Sen. Gillibrand Chooses Matilda Gage House to Launch Commemoration of Women's Suffrage Centennial

Jun 24, 2016

Senator Kirsten Gillibrand announced her measure to honor the centennial of women's suffrage in the Women's Rights Room at the Matilda Gage House, where much of the movement was planned more than 140 years ago.
Credit Chris Bolt/WAER News

  Senator Kirsten Gillibrand chose Fayetteville’s connection to women’s rights as a place to announce her bill to promote the anniversary of women’s suffrage.  She’d like to see more attention to the centennial of women’s right to vote, which comes around in 2020.  Gillibrand says the voting rights struggle is connected to women’s issues today.

“I think there’s a real lack of awareness about equality in general.  I think our job as leaders is to really speak out about women’s rights and why it matters.  Most people don’t know they’re not paid a dollar for a dollar for the same work their male colleagues are.  If you asked all your colleagues at school ‘do you think you’ll be paid the same amount as the guy standing next to you’, they’d say ‘ of course I’m going to be paid the same amount.’  But in too many professionals and industries and jobs it’s just not true.” 

The “Women’s Suffrage Centennial Commission Act” would help fund educational and outreach efforts in all 50 states about the milestone.  She announced the bill at the Matilda Joslyn Gage home. Director Sally Roesch Wagner emphasizes the role the Fayetteville home had, where Gage and others risked safety and freedom to fight for voting rights.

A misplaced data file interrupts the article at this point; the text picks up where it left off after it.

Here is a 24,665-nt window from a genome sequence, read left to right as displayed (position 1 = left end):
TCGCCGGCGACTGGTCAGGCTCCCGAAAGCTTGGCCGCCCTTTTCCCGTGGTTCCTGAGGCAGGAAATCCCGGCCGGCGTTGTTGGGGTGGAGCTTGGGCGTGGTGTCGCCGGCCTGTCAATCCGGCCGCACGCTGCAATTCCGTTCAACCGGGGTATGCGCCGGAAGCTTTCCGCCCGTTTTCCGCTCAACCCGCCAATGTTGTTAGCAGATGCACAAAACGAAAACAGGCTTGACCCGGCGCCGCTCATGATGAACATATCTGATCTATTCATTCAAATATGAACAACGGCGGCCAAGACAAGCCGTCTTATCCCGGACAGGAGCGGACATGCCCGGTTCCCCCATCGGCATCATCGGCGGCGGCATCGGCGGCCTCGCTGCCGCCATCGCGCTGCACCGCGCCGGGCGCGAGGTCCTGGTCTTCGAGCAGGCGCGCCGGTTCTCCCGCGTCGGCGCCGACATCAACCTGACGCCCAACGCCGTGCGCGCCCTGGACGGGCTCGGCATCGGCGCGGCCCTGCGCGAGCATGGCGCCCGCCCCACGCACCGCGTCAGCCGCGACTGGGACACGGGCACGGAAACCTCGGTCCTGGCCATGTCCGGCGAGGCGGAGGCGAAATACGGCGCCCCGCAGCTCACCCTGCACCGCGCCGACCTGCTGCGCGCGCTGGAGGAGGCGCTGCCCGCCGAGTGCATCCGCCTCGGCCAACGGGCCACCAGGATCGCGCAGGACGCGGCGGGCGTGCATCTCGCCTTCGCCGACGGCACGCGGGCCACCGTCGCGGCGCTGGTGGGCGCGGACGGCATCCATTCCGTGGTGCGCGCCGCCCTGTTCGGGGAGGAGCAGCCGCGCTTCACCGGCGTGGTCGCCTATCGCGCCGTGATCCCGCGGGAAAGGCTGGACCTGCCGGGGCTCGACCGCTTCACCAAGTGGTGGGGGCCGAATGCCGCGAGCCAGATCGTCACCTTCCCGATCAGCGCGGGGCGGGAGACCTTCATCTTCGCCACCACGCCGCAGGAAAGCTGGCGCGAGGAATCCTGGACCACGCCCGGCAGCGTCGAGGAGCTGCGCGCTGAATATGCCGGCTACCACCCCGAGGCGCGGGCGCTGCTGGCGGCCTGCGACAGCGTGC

Sally Roesch Wagner, Founding Director of the Matilda Joslyn Gage Foundation.
Credit Chris Bolt/WAER News

  “Here at the Gage center we dialogue about the pressing issues of social justice that inflamed the hearts of suffragists 100 years ago.  And we train young women to be leaders like Senator Gillibrand in our Girl Ambassadors for Human Rights program.  So it is fitting that we’re gathered here in this room where Matilda Joslyn Gage planned and organized much of that revolution.” 

Gillibrand notes this area has a woman county executive, mayor and now a nominee for president…that owe something to voting rights.

“So we’ve come a long way since the 19th amendment was passed, but we have a lot of work still to do.  I guarantee you if we had 51% of women in Congress, we wouldn’t be debating ‘whether’ we should have equal pay for equal work, ‘whether’ women should have access to contraception .  These would be foregone conclusions because they would be so obvious as basic civil rights and civil liberties.” 

The Suffrage Centennial Act has bi-partisan support.